van der Willigen, Tessa

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Now showing 1 - 2 of 2
  • Publication
    Resilience, Engagement, and Connection: Positive Psychology Tools for Hot Bread Kitchen
    (2020-05-07) Coleman, Keith; Gong, Masa; van der Willigen, Tessa
    Hot Bread Kitchen (HBK), a not-for-profit in Brooklyn, New York City, provides culinary training to women living below the poverty line as a pathway to jobs in the food services industry. HBK provides wraparound support services, ranging from help with childcare and English language skills through to training in professional readiness skills. HBK’s members are carefully screened, yet some still struggle with the stressful, fast-paced, and multicultural kitchen environment. Based on a review of the literature, we propose a positive psychology plan to strengthen individual and team thriving in the kitchen by developing resilience, engagement, and social connection, using specific activities relating to cognitive-behavioral skills, character strengths, team-building, and meaning and purpose. We provide a library of activities that HBK staff—as experts on their population—can adapt and fit into their evolving curriculum, and a short training for staff, to unite them around goals and approaches.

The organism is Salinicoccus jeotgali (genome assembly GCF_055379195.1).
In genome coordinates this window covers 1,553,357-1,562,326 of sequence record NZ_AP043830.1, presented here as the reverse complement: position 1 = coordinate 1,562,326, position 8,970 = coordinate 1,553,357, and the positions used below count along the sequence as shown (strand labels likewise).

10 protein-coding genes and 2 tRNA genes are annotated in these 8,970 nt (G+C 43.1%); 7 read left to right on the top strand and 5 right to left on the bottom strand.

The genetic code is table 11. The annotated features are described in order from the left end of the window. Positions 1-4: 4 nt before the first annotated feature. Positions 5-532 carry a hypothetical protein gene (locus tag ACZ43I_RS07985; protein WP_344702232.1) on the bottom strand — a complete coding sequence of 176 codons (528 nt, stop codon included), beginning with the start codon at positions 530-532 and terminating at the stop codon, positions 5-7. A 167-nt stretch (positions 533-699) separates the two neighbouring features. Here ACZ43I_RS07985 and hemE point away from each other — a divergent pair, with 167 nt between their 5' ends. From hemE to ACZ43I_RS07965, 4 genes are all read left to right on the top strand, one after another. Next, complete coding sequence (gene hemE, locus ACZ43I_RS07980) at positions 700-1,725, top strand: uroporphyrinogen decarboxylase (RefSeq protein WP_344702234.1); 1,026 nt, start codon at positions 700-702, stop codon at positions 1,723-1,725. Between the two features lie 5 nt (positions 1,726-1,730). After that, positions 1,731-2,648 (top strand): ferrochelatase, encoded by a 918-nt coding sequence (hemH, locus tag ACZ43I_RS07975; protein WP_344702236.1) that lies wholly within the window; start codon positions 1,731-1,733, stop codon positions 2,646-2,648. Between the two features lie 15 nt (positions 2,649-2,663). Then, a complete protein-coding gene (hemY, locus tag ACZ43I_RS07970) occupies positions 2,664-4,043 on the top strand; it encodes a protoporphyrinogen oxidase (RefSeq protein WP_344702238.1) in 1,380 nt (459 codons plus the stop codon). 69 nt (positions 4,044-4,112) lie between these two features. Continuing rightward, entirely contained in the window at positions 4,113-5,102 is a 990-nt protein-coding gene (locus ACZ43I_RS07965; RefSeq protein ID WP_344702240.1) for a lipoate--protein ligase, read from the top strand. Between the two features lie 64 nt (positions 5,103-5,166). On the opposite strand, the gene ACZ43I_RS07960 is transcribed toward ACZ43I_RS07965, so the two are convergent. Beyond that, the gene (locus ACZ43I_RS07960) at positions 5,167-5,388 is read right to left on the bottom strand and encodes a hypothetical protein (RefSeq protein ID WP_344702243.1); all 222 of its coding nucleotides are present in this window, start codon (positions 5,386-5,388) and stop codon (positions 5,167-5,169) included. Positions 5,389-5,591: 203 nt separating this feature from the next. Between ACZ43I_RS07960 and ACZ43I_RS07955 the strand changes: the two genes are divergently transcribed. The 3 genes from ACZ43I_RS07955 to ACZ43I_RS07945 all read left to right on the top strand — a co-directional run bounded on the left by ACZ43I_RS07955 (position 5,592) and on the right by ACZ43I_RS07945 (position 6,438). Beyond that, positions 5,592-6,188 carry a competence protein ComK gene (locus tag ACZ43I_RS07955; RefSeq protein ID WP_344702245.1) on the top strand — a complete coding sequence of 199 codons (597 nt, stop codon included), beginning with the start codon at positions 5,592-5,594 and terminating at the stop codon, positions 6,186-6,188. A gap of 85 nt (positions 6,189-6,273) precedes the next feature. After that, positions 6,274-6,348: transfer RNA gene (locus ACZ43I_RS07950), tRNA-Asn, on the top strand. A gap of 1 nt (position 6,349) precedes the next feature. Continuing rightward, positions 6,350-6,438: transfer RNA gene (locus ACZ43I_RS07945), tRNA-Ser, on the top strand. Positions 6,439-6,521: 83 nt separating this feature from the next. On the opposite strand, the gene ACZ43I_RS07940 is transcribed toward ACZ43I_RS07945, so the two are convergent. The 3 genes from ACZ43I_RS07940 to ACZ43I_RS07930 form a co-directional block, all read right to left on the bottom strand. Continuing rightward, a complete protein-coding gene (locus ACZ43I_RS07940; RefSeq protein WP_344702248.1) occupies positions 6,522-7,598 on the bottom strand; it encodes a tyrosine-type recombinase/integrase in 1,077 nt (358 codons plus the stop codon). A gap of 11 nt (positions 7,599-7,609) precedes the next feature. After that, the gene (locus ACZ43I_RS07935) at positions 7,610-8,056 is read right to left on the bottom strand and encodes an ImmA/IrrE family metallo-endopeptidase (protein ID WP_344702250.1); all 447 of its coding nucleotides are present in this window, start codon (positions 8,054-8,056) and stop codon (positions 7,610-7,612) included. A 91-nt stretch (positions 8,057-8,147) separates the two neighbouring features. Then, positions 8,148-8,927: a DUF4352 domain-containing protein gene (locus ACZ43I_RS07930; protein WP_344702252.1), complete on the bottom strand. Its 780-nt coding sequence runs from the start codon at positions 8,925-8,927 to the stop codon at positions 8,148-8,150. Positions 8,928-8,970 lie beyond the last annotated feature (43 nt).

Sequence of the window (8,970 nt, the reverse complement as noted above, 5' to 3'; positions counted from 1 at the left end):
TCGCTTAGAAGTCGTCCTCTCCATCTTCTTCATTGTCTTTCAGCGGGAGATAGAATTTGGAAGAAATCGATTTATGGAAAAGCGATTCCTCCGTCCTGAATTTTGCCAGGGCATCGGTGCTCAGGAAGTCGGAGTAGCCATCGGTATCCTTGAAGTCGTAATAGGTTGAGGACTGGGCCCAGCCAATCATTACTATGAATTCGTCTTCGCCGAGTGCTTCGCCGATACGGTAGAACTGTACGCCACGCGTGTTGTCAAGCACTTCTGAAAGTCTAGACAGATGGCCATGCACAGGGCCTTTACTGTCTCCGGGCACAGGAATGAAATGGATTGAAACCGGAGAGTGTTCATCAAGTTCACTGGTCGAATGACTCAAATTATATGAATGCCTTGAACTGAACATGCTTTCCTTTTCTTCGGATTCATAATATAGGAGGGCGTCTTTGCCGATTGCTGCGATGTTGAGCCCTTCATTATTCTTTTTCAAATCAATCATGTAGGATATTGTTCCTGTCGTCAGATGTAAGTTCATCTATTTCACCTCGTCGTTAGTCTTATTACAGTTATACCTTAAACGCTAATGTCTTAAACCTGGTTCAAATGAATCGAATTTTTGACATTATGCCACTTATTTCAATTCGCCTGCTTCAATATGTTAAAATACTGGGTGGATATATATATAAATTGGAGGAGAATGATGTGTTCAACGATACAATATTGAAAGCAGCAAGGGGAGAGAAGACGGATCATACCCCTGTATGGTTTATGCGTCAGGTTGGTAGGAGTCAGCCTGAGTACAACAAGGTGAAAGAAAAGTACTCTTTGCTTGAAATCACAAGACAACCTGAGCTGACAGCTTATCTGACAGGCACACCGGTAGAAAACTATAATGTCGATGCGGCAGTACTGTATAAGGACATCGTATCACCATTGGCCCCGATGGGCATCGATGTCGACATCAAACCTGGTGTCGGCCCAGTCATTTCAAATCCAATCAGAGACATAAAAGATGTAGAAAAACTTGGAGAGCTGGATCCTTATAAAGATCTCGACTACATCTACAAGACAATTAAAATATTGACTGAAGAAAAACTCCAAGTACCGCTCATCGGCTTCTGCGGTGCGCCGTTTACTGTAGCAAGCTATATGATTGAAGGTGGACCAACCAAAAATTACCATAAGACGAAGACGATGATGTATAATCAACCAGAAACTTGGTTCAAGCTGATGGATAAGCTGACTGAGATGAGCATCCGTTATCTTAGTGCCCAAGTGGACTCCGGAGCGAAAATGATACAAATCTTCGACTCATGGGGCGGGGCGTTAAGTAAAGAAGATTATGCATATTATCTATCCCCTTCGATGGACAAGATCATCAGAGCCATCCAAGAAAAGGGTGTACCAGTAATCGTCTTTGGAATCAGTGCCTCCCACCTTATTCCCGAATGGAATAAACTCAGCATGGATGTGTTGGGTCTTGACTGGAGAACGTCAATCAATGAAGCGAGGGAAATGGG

• Publication
    Technology, Autonomy, and Well-Being: A Conceptual Framework
    (2020-01-01) van der Willigen, Tessa
    The explosion of information and communication technology (tech) has raised concerns about potential erosions of autonomy. To analyze these concerns, this paper builds a new conceptual framework linking external forces, autonomy of choice, and well-being. While psychology has typically focused on the phenomenological experience of autonomy, this paper proceeds from the philosophical account of autonomy, and considers not only whether choices feel autonomous, but also whether the chooser is exercising the needed competencies to make autonomous choices. In the tech domain, the paper uses this framework to explore how both the overall environment and individual human-tech interactions can undermine autonomy of choice and thereby well-being. It identifies a set of detrimental effects and classifies these according to whether they are best seen as targets for education, targets for public policy, or areas subject to special risks of moral panic. Many of these effects would benefit from further research, including on the individual traits that may moderate them.